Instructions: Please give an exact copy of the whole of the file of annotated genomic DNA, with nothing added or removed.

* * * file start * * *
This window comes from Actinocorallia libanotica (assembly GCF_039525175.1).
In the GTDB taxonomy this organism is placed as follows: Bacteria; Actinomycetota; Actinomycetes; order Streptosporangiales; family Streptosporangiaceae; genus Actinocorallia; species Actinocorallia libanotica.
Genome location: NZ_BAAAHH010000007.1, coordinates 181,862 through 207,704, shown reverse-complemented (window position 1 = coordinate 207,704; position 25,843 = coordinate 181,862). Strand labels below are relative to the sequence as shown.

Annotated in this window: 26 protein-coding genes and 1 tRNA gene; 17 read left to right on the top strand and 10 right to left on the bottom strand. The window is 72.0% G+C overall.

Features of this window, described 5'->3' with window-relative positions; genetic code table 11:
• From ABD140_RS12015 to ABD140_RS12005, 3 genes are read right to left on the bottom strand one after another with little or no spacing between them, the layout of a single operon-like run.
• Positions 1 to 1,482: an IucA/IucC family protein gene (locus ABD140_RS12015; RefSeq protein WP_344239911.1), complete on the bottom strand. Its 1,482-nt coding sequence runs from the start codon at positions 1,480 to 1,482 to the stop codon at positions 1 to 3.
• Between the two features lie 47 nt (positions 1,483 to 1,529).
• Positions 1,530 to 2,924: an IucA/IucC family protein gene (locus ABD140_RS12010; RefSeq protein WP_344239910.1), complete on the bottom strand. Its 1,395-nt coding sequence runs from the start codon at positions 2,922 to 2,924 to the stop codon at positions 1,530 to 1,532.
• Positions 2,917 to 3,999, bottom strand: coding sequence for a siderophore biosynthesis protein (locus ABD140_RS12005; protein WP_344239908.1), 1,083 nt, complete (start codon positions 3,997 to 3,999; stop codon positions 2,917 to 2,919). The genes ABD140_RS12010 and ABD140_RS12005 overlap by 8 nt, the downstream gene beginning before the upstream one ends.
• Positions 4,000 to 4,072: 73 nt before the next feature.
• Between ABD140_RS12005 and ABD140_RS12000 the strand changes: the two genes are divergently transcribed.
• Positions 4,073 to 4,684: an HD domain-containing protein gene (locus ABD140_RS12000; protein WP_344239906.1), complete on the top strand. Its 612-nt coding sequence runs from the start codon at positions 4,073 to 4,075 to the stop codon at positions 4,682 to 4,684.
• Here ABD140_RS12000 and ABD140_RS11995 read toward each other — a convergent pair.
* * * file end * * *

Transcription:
This window comes from Actinocorallia libanotica (assembly GCF_039525175.1).
In the GTDB taxonomy this organism is placed as follows: Bacteria; Actinomycetota; Actinomycetes; order Streptosporangiales; family Streptosporangiaceae; genus Actinocorallia; species Actinocorallia libanotica.
Genome location: NZ_BAAAHH010000007.1, coordinates 181,862 through 207,704, shown reverse-complemented (window position 1 = coordinate 207,704; position 25,843 = coordinate 181,862). Strand labels below are relative to the sequence as shown.

Annotated in this window: 26 protein-coding genes and 1 tRNA gene; 17 read left to right on the top strand and 10 right to left on the bottom strand. The window is 72.0% G+C overall.

Features of this window, described 5'->3' with window-relative positions; genetic code table 11:
• From ABD140_RS12015 to ABD140_RS12005, 3 genes are read right to left on the bottom strand one after another with little or no spacing between them, the layout of a single operon-like run.
• Positions 1 to 1,482: an IucA/IucC family protein gene (locus ABD140_RS12015; RefSeq protein WP_344239911.1), complete on the bottom strand. Its 1,482-nt coding sequence runs from the start codon at positions 1,480 to 1,482 to the stop codon at positions 1 to 3.
• Between the two features lie 47 nt (positions 1,483 to 1,529).
• Positions 1,530 to 2,924: an IucA/IucC family protein gene (locus ABD140_RS12010; RefSeq protein WP_344239910.1), complete on the bottom strand. Its 1,395-nt coding sequence runs from the start codon at positions 2,922 to 2,924 to the stop codon at positions 1,530 to 1,532.
• Positions 2,917 to 3,999, bottom strand: coding sequence for a siderophore biosynthesis protein (locus ABD140_RS12005; protein WP_344239908.1), 1,083 nt, complete (start codon positions 3,997 to 3,999; stop codon positions 2,917 to 2,919). The genes ABD140_RS12010 and ABD140_RS12005 overlap by 8 nt, the downstream gene beginning before the upstream one ends.
• Positions 4,000 to 4,072: 73 nt before the next feature.
• Between ABD140_RS12005 and ABD140_RS12000 the strand changes: the two genes are divergently transcribed.
• Positions 4,073 to 4,684: an HD domain-containing protein gene (locus ABD140_RS12000; protein WP_344239906.1), complete on the top strand. Its 612-nt coding sequence runs from the start codon at positions 4,073 to 4,075 to the stop codon at positions 4,682 to 4,684.
• Here ABD140_RS12000 and ABD140_RS11995 read toward each other — a convergent pair.